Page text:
If you're a gun hobbyist, you're probably aware of the debate surrounding the restoration of antique or collectible firearms. On one side are the purists, who believe that restoring a gun ruins its original value, no matter how pitted or rusted the gun's finish or barrel has become. On the other side are those who believe that restoration can only improve and enhance a gun's value, both in terms of what it's worth and its function as a working firearm.
So which side is right? It depends on the condition of the gun.
Most gun experts agree that some minor wear issues won't negatively affect the value of a gun. In fact, some types of wear may actually increase a gun's value – for instance, rubbing on a wood stock that shows regular wear by the individual who used it or a set of initials lovingly carved by the original owner. These types of wear can add to the value for collectors who like to see evidence that the gun was once used and prized by its long-ago owner.
But other issues are clearly damage and have nothing to do with the chain of ownership. They're simply signs of neglect that have accrued over the ages. These damages include pitted or rusted finishes, rusted pins and trigger mechanisms, pitted or rusted barrels, and wood elements that have become scratched during storage or through rough handling. Restoring these types of guns can add to their value because it helps return it to its original state – the state that was once prized by its original owner.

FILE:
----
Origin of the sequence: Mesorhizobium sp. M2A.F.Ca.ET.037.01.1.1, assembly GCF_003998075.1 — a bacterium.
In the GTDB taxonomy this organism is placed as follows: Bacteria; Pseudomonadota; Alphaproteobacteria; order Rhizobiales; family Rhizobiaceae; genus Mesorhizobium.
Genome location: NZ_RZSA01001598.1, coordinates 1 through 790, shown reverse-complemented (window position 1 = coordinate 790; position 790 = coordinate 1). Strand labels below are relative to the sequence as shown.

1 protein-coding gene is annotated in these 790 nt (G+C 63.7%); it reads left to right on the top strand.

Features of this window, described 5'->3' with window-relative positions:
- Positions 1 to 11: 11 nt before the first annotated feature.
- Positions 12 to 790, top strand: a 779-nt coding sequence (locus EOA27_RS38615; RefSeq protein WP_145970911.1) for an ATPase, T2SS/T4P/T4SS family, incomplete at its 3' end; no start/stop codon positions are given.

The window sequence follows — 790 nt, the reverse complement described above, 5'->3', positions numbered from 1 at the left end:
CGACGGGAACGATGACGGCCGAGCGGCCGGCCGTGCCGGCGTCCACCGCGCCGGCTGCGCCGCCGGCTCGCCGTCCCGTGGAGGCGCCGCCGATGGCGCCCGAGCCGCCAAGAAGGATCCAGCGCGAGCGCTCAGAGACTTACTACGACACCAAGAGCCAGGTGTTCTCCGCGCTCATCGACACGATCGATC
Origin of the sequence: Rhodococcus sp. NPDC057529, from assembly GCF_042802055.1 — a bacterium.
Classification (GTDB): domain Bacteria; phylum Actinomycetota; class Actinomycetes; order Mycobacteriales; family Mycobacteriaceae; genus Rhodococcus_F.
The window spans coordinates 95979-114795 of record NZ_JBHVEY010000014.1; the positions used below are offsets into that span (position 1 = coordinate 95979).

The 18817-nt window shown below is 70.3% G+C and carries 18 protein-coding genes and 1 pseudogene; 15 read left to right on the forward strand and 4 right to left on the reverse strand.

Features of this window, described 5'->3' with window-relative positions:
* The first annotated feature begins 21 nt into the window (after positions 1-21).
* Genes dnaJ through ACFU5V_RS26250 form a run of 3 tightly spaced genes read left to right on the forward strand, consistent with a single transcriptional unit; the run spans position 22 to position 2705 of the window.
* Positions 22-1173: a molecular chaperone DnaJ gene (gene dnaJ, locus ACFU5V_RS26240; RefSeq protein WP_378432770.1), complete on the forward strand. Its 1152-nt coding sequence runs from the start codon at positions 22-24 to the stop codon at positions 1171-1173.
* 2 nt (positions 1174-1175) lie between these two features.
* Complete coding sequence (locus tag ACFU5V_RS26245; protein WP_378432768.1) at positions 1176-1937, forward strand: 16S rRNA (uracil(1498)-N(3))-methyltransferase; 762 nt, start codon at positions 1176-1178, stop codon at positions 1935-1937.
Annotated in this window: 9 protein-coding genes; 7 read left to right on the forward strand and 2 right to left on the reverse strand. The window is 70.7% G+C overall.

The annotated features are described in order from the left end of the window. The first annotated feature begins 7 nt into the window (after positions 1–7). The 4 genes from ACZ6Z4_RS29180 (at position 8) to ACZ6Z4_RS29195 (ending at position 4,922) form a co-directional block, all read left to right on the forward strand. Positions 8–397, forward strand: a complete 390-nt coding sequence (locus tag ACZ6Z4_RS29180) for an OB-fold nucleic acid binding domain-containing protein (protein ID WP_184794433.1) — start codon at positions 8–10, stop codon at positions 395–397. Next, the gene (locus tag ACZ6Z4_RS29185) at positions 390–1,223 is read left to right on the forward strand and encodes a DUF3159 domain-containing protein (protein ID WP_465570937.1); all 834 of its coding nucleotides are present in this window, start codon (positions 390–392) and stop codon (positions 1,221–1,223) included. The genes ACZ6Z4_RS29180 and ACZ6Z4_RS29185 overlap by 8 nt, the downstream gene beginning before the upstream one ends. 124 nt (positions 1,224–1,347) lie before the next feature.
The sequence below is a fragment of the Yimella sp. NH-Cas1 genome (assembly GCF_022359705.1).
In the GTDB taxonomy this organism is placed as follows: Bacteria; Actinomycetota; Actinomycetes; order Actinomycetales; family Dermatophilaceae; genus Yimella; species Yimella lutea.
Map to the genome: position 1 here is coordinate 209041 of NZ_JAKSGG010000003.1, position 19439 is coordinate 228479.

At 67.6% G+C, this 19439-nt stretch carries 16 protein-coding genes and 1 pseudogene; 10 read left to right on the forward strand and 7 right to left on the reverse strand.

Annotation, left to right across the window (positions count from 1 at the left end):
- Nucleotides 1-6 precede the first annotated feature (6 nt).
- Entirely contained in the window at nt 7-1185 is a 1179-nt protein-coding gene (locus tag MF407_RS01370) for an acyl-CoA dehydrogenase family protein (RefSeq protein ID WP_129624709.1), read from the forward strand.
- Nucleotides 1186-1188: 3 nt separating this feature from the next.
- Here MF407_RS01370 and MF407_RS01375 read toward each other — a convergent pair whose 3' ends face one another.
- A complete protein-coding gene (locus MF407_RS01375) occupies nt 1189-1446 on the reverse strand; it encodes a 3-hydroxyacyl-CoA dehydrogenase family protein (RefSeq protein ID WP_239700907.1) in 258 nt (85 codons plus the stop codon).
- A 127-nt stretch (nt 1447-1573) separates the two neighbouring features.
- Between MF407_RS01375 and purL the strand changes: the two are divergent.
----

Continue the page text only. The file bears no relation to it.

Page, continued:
The most common and popular types of restoration include:
If the wood fittings or gun stock on an old rifle are damaged, you may want to refinish these to bring them back to their original luster. Generally, wood restoration on a gun involves stripping off the original varnish, repairing dents and gouges in the wood through steaming or sanding, and refinishing with either a new stain or finish.
Bluing is a process that protects steel guns against corrosion and helps maintain the gun's finish. It can also be used to improve the appearance of the gun. Hot bluing is a more extensive and difficult process, whereas cold bluing is great for touch-up jobs.
Replacing a gun stock
If the stock of an old shotgun is cracked or too worn out to be fixed through refinishing, a replacement might be in order. This kind of gun restoration work involves taking apart the gun, sanding and finishing the new stock, and attaching it to the gun.
The key to restoring a gun so it gains value is to be sure the restoration is done correctly. A sloppy restoration can be much worse than no restoration at all.
Restoring a gun the right way can be tricky, and knowing all the proper techniques is critical. The best way to learn how to restore a firearm from muzzle to butt is to enroll in a program like Penn Foster Career School's gunsmith program. In just three short months, you can learn all you need to know about restoring guns through an online curriculum and a series of streaming videos that show you step-by-step how the pros do it. Penn Foster Career School has been providing top-quality gunsmith training for more than 30 years. Learn more about our Gunsmith program today!